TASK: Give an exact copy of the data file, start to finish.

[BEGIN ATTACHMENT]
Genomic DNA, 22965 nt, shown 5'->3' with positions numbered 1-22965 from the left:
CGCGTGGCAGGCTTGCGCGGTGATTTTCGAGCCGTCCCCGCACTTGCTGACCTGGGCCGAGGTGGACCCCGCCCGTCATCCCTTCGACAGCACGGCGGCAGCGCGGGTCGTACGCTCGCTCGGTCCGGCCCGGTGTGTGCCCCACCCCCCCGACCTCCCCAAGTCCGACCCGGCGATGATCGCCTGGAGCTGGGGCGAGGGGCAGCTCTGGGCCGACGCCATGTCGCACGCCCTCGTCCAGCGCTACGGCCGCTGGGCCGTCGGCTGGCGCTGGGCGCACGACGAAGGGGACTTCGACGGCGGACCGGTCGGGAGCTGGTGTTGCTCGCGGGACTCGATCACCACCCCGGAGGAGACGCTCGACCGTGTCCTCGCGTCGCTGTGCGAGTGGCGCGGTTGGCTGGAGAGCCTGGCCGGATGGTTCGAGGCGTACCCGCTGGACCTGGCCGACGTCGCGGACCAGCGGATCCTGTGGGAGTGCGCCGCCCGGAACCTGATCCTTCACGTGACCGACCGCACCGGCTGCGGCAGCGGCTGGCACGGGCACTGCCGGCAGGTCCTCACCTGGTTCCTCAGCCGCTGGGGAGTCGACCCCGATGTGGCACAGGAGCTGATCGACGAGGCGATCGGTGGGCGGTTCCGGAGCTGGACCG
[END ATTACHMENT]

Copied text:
Genomic DNA, 22965 nt, shown 5'->3' with positions numbered 1-22965 from the left:
CGCGTGGCAGGCTTGCGCGGTGATTTTCGAGCCGTCCCCGCACTTGCTGACCTGGGCCGAGGTGGACCCCGCCCGTCATCCCTTCGACAGCACGGCGGCAGCGCGGGTCGTACGCTCGCTCGGTCCGGCCCGGTGTGTGCCCCACCCCCCCGACCTCCCCAAGTCCGACCCGGCGATGATCGCCTGGAGCTGGGGCGAGGGGCAGCTCTGGGCCGACGCCATGTCGCACGCCCTCGTCCAGCGCTACGGCCGCTGGGCCGTCGGCTGGCGCTGGGCGCACGACGAAGGGGACTTCGACGGCGGACCGGTCGGGAGCTGGTGTTGCTCGCGGGACTCGATCACCACCCCGGAGGAGACGCTCGACCGTGTCCTCGCGTCGCTGTGCGAGTGGCGCGGTTGGCTGGAGAGCCTGGCCGGATGGTTCGAGGCGTACCCGCTGGACCTGGCCGACGTCGCGGACCAGCGGATCCTGTGGGAGTGCGCCGCCCGGAACCTGATCCTTCACGTGACCGACCGCACCGGCTGCGGCAGCGGCTGGCACGGGCACTGCCGGCAGGTCCTCACCTGGTTCCTCAGCCGCTGGGGAGTCGACCCCGATGTGGCACAGGAGCTGATCGACGAGGCGATCGGTGGGCGGTTCCGGAGCTGGACCG